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TOPEKA STATE JOTJBNAIi, MONDAY EVENING, AUGUST 27, 1900.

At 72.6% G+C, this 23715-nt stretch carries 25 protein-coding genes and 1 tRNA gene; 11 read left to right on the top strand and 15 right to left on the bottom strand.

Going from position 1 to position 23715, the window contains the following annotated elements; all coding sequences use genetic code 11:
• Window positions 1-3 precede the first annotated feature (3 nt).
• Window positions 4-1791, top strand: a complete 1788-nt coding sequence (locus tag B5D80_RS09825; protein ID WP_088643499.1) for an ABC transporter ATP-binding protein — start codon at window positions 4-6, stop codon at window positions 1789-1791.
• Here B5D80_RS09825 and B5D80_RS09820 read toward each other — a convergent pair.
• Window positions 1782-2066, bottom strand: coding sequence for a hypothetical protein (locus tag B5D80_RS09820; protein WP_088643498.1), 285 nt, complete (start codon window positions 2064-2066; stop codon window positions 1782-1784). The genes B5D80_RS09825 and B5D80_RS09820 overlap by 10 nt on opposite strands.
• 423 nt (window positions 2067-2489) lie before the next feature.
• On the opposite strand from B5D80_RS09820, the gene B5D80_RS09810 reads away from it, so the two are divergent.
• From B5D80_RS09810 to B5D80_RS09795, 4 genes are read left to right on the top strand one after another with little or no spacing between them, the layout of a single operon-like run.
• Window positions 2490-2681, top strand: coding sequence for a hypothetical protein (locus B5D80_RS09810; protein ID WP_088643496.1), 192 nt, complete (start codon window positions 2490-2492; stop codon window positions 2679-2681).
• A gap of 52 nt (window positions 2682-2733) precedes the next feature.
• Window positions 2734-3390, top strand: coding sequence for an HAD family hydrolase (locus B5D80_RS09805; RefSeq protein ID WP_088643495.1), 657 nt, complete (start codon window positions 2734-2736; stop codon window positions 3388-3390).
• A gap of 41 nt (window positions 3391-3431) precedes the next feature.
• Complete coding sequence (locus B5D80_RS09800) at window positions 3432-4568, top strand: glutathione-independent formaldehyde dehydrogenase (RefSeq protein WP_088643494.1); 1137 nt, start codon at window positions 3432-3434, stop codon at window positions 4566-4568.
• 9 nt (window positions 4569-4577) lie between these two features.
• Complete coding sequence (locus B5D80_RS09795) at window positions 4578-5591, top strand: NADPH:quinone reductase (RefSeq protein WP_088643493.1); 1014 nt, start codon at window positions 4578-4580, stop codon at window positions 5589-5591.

8 "7Y3D fiy cooos LADIES', MEN'S AND CHILDREN'S Knit Underwear Marked Down Among these bargains you will find just what you may need for present wear, and lots of garments suitable for later in the season. Ladies' 25c Fast Black Vests for. 15c Ladies' 50c Black Lisle Vests TarlW 50c Black Silk Vests Ladies' 50c Balbriggan. Vest3 Ladies' 75c Lisle Union Suits for Ladies' $1.00 Black Union Suits for. . . Children's 25c Union Suits ChildTen's 25c Lisle Vests or Pants.. . Children's Vests or Pants, worth up to 19c, for.. 12H C Children's 25c Knit Waists . .... , 1U C Men's 25c Balbriggan Shirts or Drawers 19c Men's 50c Balbriggan Short Sleeve Shirts -25c Men's 50c Drilling Drawers for Men's 50c Ventilating Shirts or Drawers.. Z fill Men's 50c Fine Bal. Shirts or Drawers .... J 7V Men's 75c Finest Balbriggan Shirts or Drawers. .. 50c Men's 50c Union Suits, 39c Men's 75c Union Suits, 5Qc .Men's $1.50 Union Suits $1.00 Men's Odd Sizes Unlaundried Shirts 25c Men's 75c Elastic Seam Drill Drawers . . . - 50c STANDARD PATTERNS 5o. 10c, 15o and 20e. DR. PULLMAN DEAD. 37011167 of the Deceased Car Builder Victim of Paralysis. Baltimore, Aug. 27. Information has been received here of the death at Camp Royal Weekly, Thousand Islands, of the Eev. Dr. Royal H. Pullman, of this city, brother of the late George M. Pullman, the palace car maker, and of the Rev. James M. Pullman of Chicago. Last week Dr. Pullman was stricken with paralysis and it soon became evi dent that he could not recover. The end came Sunday morning. The body will be brought to Baltimore for burial. Dr. Pullman was .74 years of age. A son and daughter survive him, the former 'being George H. Pullman, secretary to Clara Barton, of the Red Cross society, and the latter, Mrs. Charles E. Smith of Evanston, 111. Dr. Pullman was born at Auburn, N. Y., being the eldest of a family of ten children. He studied theology, and in 1S53 entered the home mission field of the Universalis! church. In the following year he was ordained full minister' and labored in northern New Tork with much success. He built two churches there, occupied the pulpit of the Univer salist church at Peoria, 111., from 1867 to 1S72, building the finest house of wor ship in town during his pastorate and then took the post of general secretary of the Universalist general convention. He displayed great activity and institu ted popular religious meetings in various parts of the country. In 1S77 Dr. Pullman was called to the Second Universalist church in this city, .where he attracted not less attention than he had done in other fields. Since 1897 he had lived in retirement, being elected pastor emeritous and giv ing the demonimation. such services as his physical strength permitted. He at one time ran on the Republican ticket or congress, but was defeated. TWO TALES OF W. R.HE1WT From the Wave.J Tt grieves my artistic soul that "W. R. Hearst did not go on with his vice presi dential campaign and secure the nomina tion. The crusade to follow would have been one to give joy to the heart. With out doubt he would been one to give joy to the heart. Without doubt he would haa-e taught us a new way of electing or defeating a vice president, as he has taught us a. new way of running- a sensa tional newspaper. Which reminds me of two good stories they are tell in New York about the vaudeville methods of journalism trained in his staff. It ap pears that during the equinoctial storms of this spring news came into the Journal office that a par.y was shipwrecked on a little island down the coast. A tug was fitted out and loaded with provisions and the most vivid space writers to be spared: the engraving department got ready for rush orders and the business office made preparations to open a subscription for the needy subscribers. When the tug reached the island they found a happy party of campers having the best time of their lives. "Shipwrecked!" thev said, "whv, you're crazy." But the Journal men had come to rescue and refused to depart emptv handed at the risk of their situation A compromise was finally effected; half of the party agreed to be "rescued" and car ried on to New Tork, while the other half stayed. Thus the reporters saved their positions and the paper had Its sen is at ion. Later on it occurred to Mr. Hearst that a little charity to the sweltering children of the tenements would look well on the front page. So he packed a squad of the dirtiest little boys and girls available and sent them down to Coney Island to splash In the surf and dig on the beach for a week. They were put in charge of a cub reporter from the country who mad orders to "take them out, keep them Boing and get In a column a day, top toead." The weather changed In the night, and the week turned out to be the cold est known in New York for manv a sum mer. Nevertheless the "bright young man" had his orders. He dragged his victims out. carted them to the island, handed around pails and set thera to digging and wading. All that week the farmhouses of Coney Island were besieged by barefoot children begging a chance to come in and get warm. Before they were comfortably (settled at the Are the Journal man would rush in and drag them off to the water. 'Here, here," he would say. "you've come to dig in the sand and splash in the water and you've got to do it." At the end of the week, when he returned his squad and started to get a new supplv, the inhabi tants of the "sweltering tenements" rose en masse, laid him out with clubs and rocks and defied philanthropy. Worst of all, the Journal had to pay the resulting doctor bills In order to hush up the story. The Only High Grade Baking Powder Offered at a WSod" erate Price. c a'jLJLay Powder NOT MADE BY THE KOKEGOCOOD. TRUST. M.GSOSDYCiC? 613-615 flAN9AV for for. or Pants ...39c ...50e ...lOc ..15c DESERTED THE BOY. Clarence Kirk:' Left Alone by His Uncle. Clarence Kirk, a 12-year-old boy, was taken to the police station last night by Mr. King, humane officer, who said the boy had come to his house In the evening asking for something to eat. He gave the boy his supper and then took him to the station to stay over night, or until some arrangements could be made to send him to his home in Kansas City. The boy said that he had left Kansas City in company with his uncle and an other man, who were going about the country in a wagon trading horses. They had camped about ten miles south of To peka and on Saturday morning they sent him to a farm house for a bucket of water and while he was gone they drove away and left him. He walked to Topeka and told the police that he wanted to go to Kansas City. He started on his Journey this morning. WILL HOLD HIS NOSE. Goyernor Filigree Explains How He May Cast His Vote. Detroit, Mich., Aug. 27. Governor Hazen S. Plngree grimly remarked to day that he did not feel like a political has-been, while he dictated the follow ing reply in answer to a. query: "1 voted the Republican ticket first when Abraham Lincoln was a. candi date, and I've voted it ever since. I'm free to confess that I've never been a Mark Hanna Repblican, and couldn't be if I tried. Hanna, however, is not the principles of the Republican party, and some day the party will shake him off. In my opinion, It is the patroticduty of every man who is in the habit of voting the Republican ticket to keep up his allegiance in hope of finally rescuing Republicanism from the clutches of Hannaism. Such being the case I shall probably hold my nose, vote for Mc Kinley and hope for the best, "H. S. PINGREE, Governor. In supplementing the above statement Mr. Pingree said: "I do not believe in lying about any thing, not even my own political party. That is why I wrote so frankly. I am what you might call a James G. Blaine Republican. I want to do all I can to help my party and consequently I be lieve in its present condition the best thing that could happen to it would be for the Democratic party to be victori ous this year or some other year in the near future. Mark Hanna and the rest of that Ohio clique have nearly succeed ed wrecking the Republican party, but I believe the people who have the best interests of that party at heart will soon call a halt, even if they have to go so far as to vote with the Democrats to do the trick. We've had enough of Ohio dictation in the Republican party. I believe it is the duty of all good citi zens, Republicans or others, to allow the Demorcatic party to be built up and not try to tear it down, so that for the best interests of the country, it will be able to hold the 'grand old party' in check. Look at the way this govern ment, under Republican control, has taken the tariff off manufactured prod ucts of such concerns, and practically forced the Page Wire Fence company of this state to the wall. Rubber-backed McKinley is allowing Hanna and the other dictators to try through him to convert this republic into an empire, and the sooner this thing is stopped the better it will be for the United States," BIG ORDER FOR CATTLE. Armour to Send 6,000,000 Pounds to China. Chicago, Aug. 27. Armour & Co. have received an order from the Russian gov ernment for 6.000.0ft) pounds of "beef on the hoof," to feed the soldiers of the czar in China. This is the largest order of the kind in the history of the Chicago meat trade. Options are said to have been ta ken upon every available ship in the carrying trade on the Pacific. It will take 5.000 fatted cattle to fill the order. The cattle will be sent from San Francisco via Hawaii and Japan. Suicide Follows Duel. New Tork, Aug. 27. H. H. Striairon, a lumber -merchant of Baltimore, was probably fatally shot at the Hotel Ven dome today by H. J. Ford, who register ed from Boston. Ford then committeed suicide by blowing out his brains. Strid iron registered at the hotel on Friday night. Ford had been in the hotel for several days but did not register until Stridiron arrived. The men breakfasted together today and then went out. They returned and went to Stridiron's room and shots were heard immediately after. Stridiron was taken to the hospital in a critical condition. He had registered from Baltimore. Gladstone's Nephew Insane. Tacoma, Wash., Aug. 27. A Spokane special says: Kennet Harrington Bellaire is under arrest charged with insanitv. His attorneys claim Bellaire Is a nephew of Gladstone, relative of Lord Salisbury and a former member of the London slock exchange. He is said to receive a large ftnnniU iiKfima from an estate in England. DECLARE MR. Topeka Avenue Property Owners Say Inferior Brick Are Used. The property owners on Topeka ave nure, south of Fourteenth street, where a new pavement is being laid by Ritchie and Ramsey, are united in a protest against the poor quality of brick being used, and poorer workmanship. All day yesterday the people living out there were busy examining the piles of poor brick strung along the parks, and the slip-shod manner in which a portion of the pavement had been laid. They found that many imperfect brick and others with corners and whole ends broken or chipped off had been used, but in every instance the defective parts were under neath and unobseryable on the surface. The brick for this pavement is from the Topeka kilns, and It is declared by the property owners that they are the poorest ever used for any purpose in To peka. The taxpayers are today prepar ing a memorial to present to the coun cil tonight setting forth all these and many other matters, in which that body will be plainly told that unless the pave ment in question is properly laid and with better brick that they will go into the courts and enjoin the payment of a dollar to the contractors. Mr. A. A. Hurd is one of the interested parties, as he owns considerable property in the block now beig paved. The other prop erty owners will join Mr. Hurd, who has promised to give his services as lawyer without cost to them. The memorial will charge that some body is getting a "rake-off" on the worthless lot of brick piled up on To peka avenue. A committee of taxpayers waited on Mayor Drew and City Engi neer Wise this morning and formally declared war. WOMEN ATGOLF. Championship Tournament Opens in New York Tuesday. New Tork, Aug. 27. By far the most important and interesting championship tournament ever held by the Women's Golf association of America will begin tomorrow mortiing on the links of the Shlnnecock Hills club at Southampton. Sixty-five fair experts have entered, and at least a third of these are believed to have excellent chances of winning. They have come from the west, the south and the east, and each player1 has spent weeks in perfecting her game.Miss Ruth Underhill, the champion; Miss Be atrix Hoyt, the ex-champion; Miss Ge nevieve Hecker, the Metropolitan cham pion; Miss Bessie Anthony of Chicago, the western champion; Mrs. Caleb Fox of Philadelphia, the silver medallist in the 1S99 tournament; Miss Julia Clark, Miss Trances Griscom, of Philadelphia; Mrs. A. Dewitt Cochrane, of Ardsley.ard numerous other stars have been famil iaring themselves with the beautiful Long Island course. Despite recent reverses and apparent ly indifferent work recently. Miss Hoyt is the most interesting personality in golf. Her true game is remarkable, and her admirers predict that she will play it this week and recapture the title that Miss Underhill wrested from her in 1899. Shlnnecock Hills is her home club, and she knows every hill and valley, every putting green and fair green by heart. In this she will have a decided advant age over many of her opponents. Miss Underhill is a hard woilter and puts up a good sample of golf, but her game lacks brilliancy, and therefore few enthuse over her playing. Few believe she will be even a competitor in the semi-finals. Miss Anthony, of Chicago, and Mrs. Fox, of Philadelphia, are regarded as really dangerous, but down in their hearts easterners fully expect to see them beaten. Miss Julia Clark has been attracting considerable attention of late by her clever playing at Shlnnecock Hills, and she will have a good gallery behind her every day. The favorite here is Miss Cenevieve Hecker. The manner in which she de feated all comers in the recent Metro politan championship tourney at Mor ristown was astonishing. It was her first appearance in an open contest, so she was practically unheard of. Her preparation for the tourney this week has bene very careful and the woman who beats her will doubtless be the new champion. KAISER'S SERMON Which He Preached on Board the Royal Yacht Correspondence of Associated Press. Berlin, Aug. 14. Thousands or copies of the sermon recently preached by Em peror William on the yacht Hohenzol lern have been published for distribution among the German sailors and soldiers in China. His majesty chose as his text the eleventh verse of the seventeenth chapter of Exodus, "And it came to pass, when Moses held up his hand that Isarel prevailed, and when he let down his hand Amalek prevailed." After reviewing the text the report of the sermon as printed quotes the emperor as follows: "A hot and bloody struggle has be gun. Many of our brothers stand al ready yonder under fire, many are on their way to the enemy's coasts, and you have seen them, the thousands who, at the call 'volunteers to the fore,' who will be the guardian of the empire, now assemble, to enter the fight with flying colors. But you, who remain behind at home, who are bound by other sacred duties, say, do you not hear God's call, which He makes to you, and which says to you 'go upon the mountains, raise up thy hands to the heavens.' The prayer of the just can do much, if it is in earn est. "Thus let it be, yonder, far away, the hosts of fighters; here at home the hosts of praying men. May this be the holy battle picture also of our days. May this peaceful morning hour remind us may it remind us of the sacred duty of intercession, of the sacred power of in tercession. The sacred duty of interces sion. Certainly, it is an enthusiastic moment when a ship with the young men on board weighs anchor. Did you not see the warriors' eyes flash? Did you not hear their many-voiced hurrahs? But when the native shores vanish. When one enters the glowing heat of the Red sea or the heavy waters of the ocean, how easily brightness and enthus iasm grow weary! Certainly it is a sublime moment when after a long voy age, in the distance the straight lines of the German forts can be seen and the black, white and red flags of the Ger man colony become visible and comrades in arms stand on the shore waiting to give a hearty reception. But the long marches in a burning sun, the long nights of bivouac in the rain! How eas ily gaiety and strength vanish. "Certainly it is a longed-for moment when at last the drums beat to the charge anl the bugles are blown to ad vance, when a command is given, 'for ward at the enemy.' But then amid the roar of the guns and the flashing of the shells comrades fall to the right and left, and hostile batteries still refuse to yield, how easily the bravest heart then begins to tremble." A BOOM FOR NOME. Reports From That Country Favo Railroads and Steamships. Nome, Aug. 17, via Seattle, Wash., Aug. 27. Late mining developments have been of a very satisfactory na ture. No doubt now remains of the genuineness of Kougrock strike; Harris and Quartz creeks, in that country are rich, and the former shows from 25 cents to $1.50 to the pan. Oregon creek and its tributary, Hungry creek, in the Granite district, have developed unex pected richness, and a. very wides ex panse of pay gravel. Coming nearer home attention is just now centering on Hastings creek, eight miles east of Nome. There prospectors have uncov ered a gravel bed fifteen feet in thick ness, and of unknown breadth, extend ing from the gulch way up into the hills. Wherever prospected ,it has been found to carry gold in paying quanti ties. Prospectors believe that in it they have found the "ancient channel." Al ready several pumping plants have been set up on the creek and it Is be lieved that the next season Hastings creek will be the scene of most exten sive operations in the country. The steamer Albion left yesterday for an island in the lower waters of the Arctic ocean to rescue three castaways, one of whom is Count Du Pare of Paris. The men had attempted to reach Siberia by a small schooner, but the high wind prevented and the little craft was driven far oft her course and into the Arctic. JAIL D Ell VERY. Outside Parties Release Four Prison ers in Montana Red Lodge, Mont, Aug. 27. A whole sale Jail delivery occurred here Sunday morning. Parties on the outside pried off a window bar and opened the cells with skeleton keys. Frank Woodstock, a horse thief; Dick Johnson, a halfbreed who stabbed a white man at Joliet last week; Tinkler, a forger; and John Wilburn, alias Walden, wanted at CUtyton, N. M., for cattia stealing and jail breaking, escaped. Frank Russell, a noted forger, who is alleged to have operated extensively at Choctaw, here and other places, and "Slicker Jim," a horsethief, although threatened by the others with death, re fused to leave the jail. It is supposed the four men have gone nto Wyoming to join the "hole in theall" gang of des peradoes. This is the third time the jail has been opened from the outside within two years. GOT HIS JOB AGAIN. fFrom an Exchange. A good story is told of a man called William, who is engaged as a window cleaner at a certain big hotel in London. One morning William, instead of doing his work, was reading the paper, and, as bad luck would have it, the manager look ed in. "What's this?" he said. William was dumb. "Pack up your things and go," said the manager. So William went to the ofTice, drew the money which was owing to him, and then went upstairs and put on his Sunday clothes. Coming down to say good-bye to the other servants, he happened to run across the manager, who did not recog nize him in his best coat "Do you want a job?" asked the man ager. "Yes, sir," said William. "Can you clean windows?' "Yes, sir." "You look a handy sort of chap. I only gave the last man 22 shilling, but 1 11 give you 25." "Thank you, sir," said William; and in half an hour he was back in the same old room cleaning the window this time, and not reading the paper. Tourist Rates to Colorado and Utah. - Tickets will be sold from points of Missouri Pacific to Denver, Colorado Springs and Pueblo, Colo., and Salt Lake and Ogden, Utah. June 1st to Sep tember loth, at greatly reduced rates. See nearest ticket agent or write H. C. TOWNSEND, G. P. & T. A.. St Louis, Ma F. E. NIFPS, Agent, . Topeka, Kansas. Subscribe for the Journal. BALLYHOO BEY AND SLOAN, Paris was Singer The Singer Manufacturing Co. ICE CREAM SANDWICHES. From the New York Sun. The latest thing that the purveyors to the gastronomic demands of the of fice boys, messengers and clerks in the Wall street district are supplying to their patrons is the ice cream sand wich. It made its first appearance dur ing the hot spell last week. A young man showed up with a wagon and be gan to descant on the value of his waxes at the corner of Nassau and Wall streets. He soon had a crowd around him, and the first man that tried an ice cream sandwich bit into it ginger ly. It was made of two graham wafers and a slab of ice cream between. The wafers were fresh and crisp and sweet and the ice cream was good. Then, too, it had the advantage of being cold in addition to being palatable. The cost of the sandwich was one, two or three cents, according to the thickness of the slab of ice cream. This new edible made such, a hit that its fame spread through the Wall street district the first day, and the young man who invented it did not have enough of stock to satisfy the de mand. The second day the brokers themselves got to buying ice cream saindwiches and eating them in a demo cratic fashion side by side on the side walk with the mesengers and the office boys. All of the other ice cream and lemonade vendors saw that they were outclassed and imediately began to sell imitations. The young man held the bulk of the trade, bowever, throughout the week. This Dog Stopped the Train. From the Denver Republican.. Somebody in the vicinity of Hazelton is lamenting the loss of a large and valuable bloodhound. The animal engaged in a fight Tuesday morning with the locomo tive which hauls the No. 3 flyer from Den ver to Cheyenne, and was literally bump ed oft the earth. In spite of his share in the tragedy. Engineer Mike White, who handles the flyer, is not to be counted among the dead bloodhound's mourners. On his return from Cheyenne, replying to an expression of regret for the fate of the dog. Engineer White vented a grin of deep satisfaction and said: "What could the blamed brute expect when he went so far out of his class?" For some time before the unequal com bat took place the late Hazelton blood hound had indicated a decided and violent antipathy toward Mike White's engine. As the flyer slipped slowly out of Hazelton in the early morning, with a clear track ahead, the ears of Engineer White and Fireman BolthofC suddenly would be as sailed by a deep and hoarse "Woof, woof, woor'r'r; wow, wow, wow!" Then from some covert by the side of the railroad there shot a streak of slate colored dog, and the bloodhound came bounding down the track, right between the rails on which the wheels of the train were turning. Neither the weird howlings of the locomotive whistle nor the physical demonstrations made from his cab window by Engineer White suffered to check the dog's career to turn him off the flyer's right of way. The regular result of this obstinacy was that the air brakes had to be applied and the train stopped. Prior to Tuesday morning a shovelful of hot cinders, followed by a combined on slaught on the part of the train crew, sent the hostile bloodhound off howling to such a distance that a fair start could be given the train before the brute returned to attack it. On this last and fatal occa sion, however, he changed his tactics, and the sequel was deplorable. The flyer already had been In trouble Tuesday morning on account of live ob structions. Passing a wayside ranch house a stop was made to avoid slaugh tering a flock of morbid turtle doves that crowded the rails and tracks. This inci dent did not sweeten the temper of En gineer White, and he was gloomily antici pating the slate-colored bloodhound as the train ran into Hazelton. In his uneasi ness he even whistled a few friendly dog calls. In the hope that the pioocinouna might make a premature appearance and be disposed of before .he train started. But, no, the blodhound showed up in his time and usual mood. The train was stopped again, but in stead of barking at the engine until he was attacked, as he had been doing, the dog this time retreated as the engine slow ed, and from a safe vantage point ahead continued to bark furiously at his elected enemy. Another start was made, and as the wheels began to spin, down came the bloodhound. aDDarentlv fully intent on charging the engine- The cow catcher almost brushed the nose of the brute be fore the train was brouKht to a standstill. But he was far up the road by the time the train crew had swarmed out to attack him. . The second delay was filled up with a serious consultation between the conduc. tor. engineer and fireman. Mike White was heard to say: "I believe the cuss 1m ANNOUNCEMENT. AT THE Exposition of 1 900 awarded by the International Jury to SewingMachines MADE AND SOLD ONLY BY SALESROOMS IN EVERY OTY. BY POPULAR THE WE w CRAWFORD VER0NEE-FALK Stock Company WILL PLAY 3 MORE NIGHTS AND WEDNESDAY MATINEE Monday Night, - -Tuesday Night, - . -Wednesday Matinee, With BABY Wednesday Night, - Popular Prices: "Hottest Coon in Dixie SATURDAY MATINEE AND NIGHT. T. F. LANNAN, ( Formerly of Unlay 4c Lannaa ) Carriage Making: and Repairing:. Rubber Tire Wheel Co.'s Tires put on by the latest improved method. THEY ARB THE BEST. You will find my work good, and prices low. Southeast Corner Fifth, and Jaekioa Street. agines that my machine is a quitter: full of yellow, you know; won't come to the scratch. But 1 11 show him. "Well, do as you think best," said the cunaucior. All hands crowded aboard again Engi neer White, briskly, and with a bodeful look in his eye. The whistle tooted vig orously, the cars jarred ana JMo. 3 re newed her efforts to get to Cheyenne. Everybody 'leaned out. wonderin: how many more stops would result from the attentions or tne Demgerent Diooahound. There were no more. With tail erect and hair all abristle the misguided dog bore down for the last time upon ms strange antagonist. But there was no slackening of the engine's speed. "Mike, you're going to kill that dog," said Fireman Bolthoft to his chief. The tone of the statement conveyed more of appeal and interrogation than mere declaration of evident fact. But the heart of Engineer White was barred against any soft sentiment toward the approaching bloodhound. "Bolthoft," said the engineer, "this train is going to Cheyenne today, whatever be comes of that dog. Stoke up." The fireman shook his head and looked out in time to see the object of his com miseration collide with the cow catcher, head first. Then, as the triumphant lo comotive sped past the scene of the brief encounter. Fireman BolthofC watched a slate-colored mass describe a parabola through the air and lad on the prairie, quite a distance from, l.e railroad track. At the next stopping place Engineer Mike White caused the blood of the dog to be washed from the cow catcher "for the sake of appearances." The Bobbers of the Thames. TSir Walter Besant in The Century.J They robbed the ships of their cargoes as they unloaded them; they robbed them of their cargoes as they carried them in the barge from the wharf to the ship. They were all concerned in it, man, wo man and child. They all looked upon the shipping as a legitimate object of plun der. There was no longer any question of conscience; there was no conscience left at all. How could there be any con science where there was no education, no religion, not even any superstition? Of course, the greatest robbers of the close of the last century were the lighter men themselves; but the boys were sent out in light boats which pulled out of sight under the stern of the vessels, and received small parcels of value tossed to them from the men in the ships. These men wore leathern aprons, which were contrived as water-tight bags, which they could fill with rum or brandy, and they had huge pockets concealed behind the aprons, which they crammed with stun". Onshore every other house was a drinking shop and a rence or a receiving snop. i ne evenings were spent in selling the day's robberies, and drinking the proceeds. Silk, velvets, spices, rum, brandy, tobacco, everything that was brought from over the sea, became the spoil of this vermin. They divided the work; they took different branches under different names: they shielded one another. If the Custom House people of the wharfingers tried to arrest one. he was protected by his companions. It was estimated in 1798 that goods to the value of 260,000 were stolen every year from the ships in the pool by the men who worked at discharging cargo. They people grew no richer, because they sold their plunder for a song and drank up the money every day. But they had, at least, as much as they could drink. Imagine, then, the consternation and disgust of this honest folk when they found that the ships were in future going to receive cargo and unlade, not In the open river, but in dock, the new wet dock, capable of receiving all; that the only en trance and exit for the workmen was by a gate, at which stood half a dozen stal wart warders; that the good old leathern apron was suspected and handled; that pockets were regarded with suspicion and were searched, and that the dockers who snowed bulginess in any portion of their figure were ignominiously set aside and strictly examined. Scrofula, salt rheum, erysipelas and other distressing' eruptive diseases yield quickly and permanently to the cleans ing, purifying power of Burdock Blood Bitters. Prize DEMAND, THE iN MIZZ0URI" "PAWN TICKET" "MAY BLOSSOM" LUND in Cast. " FANCH0N " jOc, 20c, 30c 5 FORTIETH EDITION. t&" Pat a copy in your grip yon will enjoy reading it on your vacation. THE STORY OF A COUNTRY TOWN By C W. HOWE CEia DTTDLET VAENEB: "The book is one of the small num ber of genuine American books. W. D. HOWELL3, in Century: "A fiction which is of the kind most characteristic of our time, and which no student of our time here after can safely ignore." MARK TWAIN: "When I read passages from It, Geo. W. Cable shouted, 'Superb! ' I like the 'Country Town' so much that I am glad of an opportunity to say so." SATURDAY REVIEW! "A remarkable book; in all respects one of the most remarkable of Am erican books." EDINBTTRG REVIEW: "Western civilization in back coun try districts has been well drawn by Edward Eggleston, but with greater intensity and reserved power by E. W. Howe in 'The Story of a Country Town.' " In Paper Cover, ftrft IT KELLAM'S,lOu Postage 8 cents extra. Clotb bound, post paid, SMOKE KLAUER'S GOLD BUG. 5 CENT CIGAR, BOCK ISLAND ROUTE. Denver, Colorado Spring and Pueblo, 919.00 for the Round Trip. Tickets on sale August 21, Sep tember 4 and 18, final return limit Oc tober 31 "Ah. George," she sighed, "do you re member how we used to sit on one chair at papa's?" "That was all right at papa's," replied the practical George, "but I'm not a going to forget that these chairs cost me good money 1" Cleveland Plain Dealeiv 1 - -V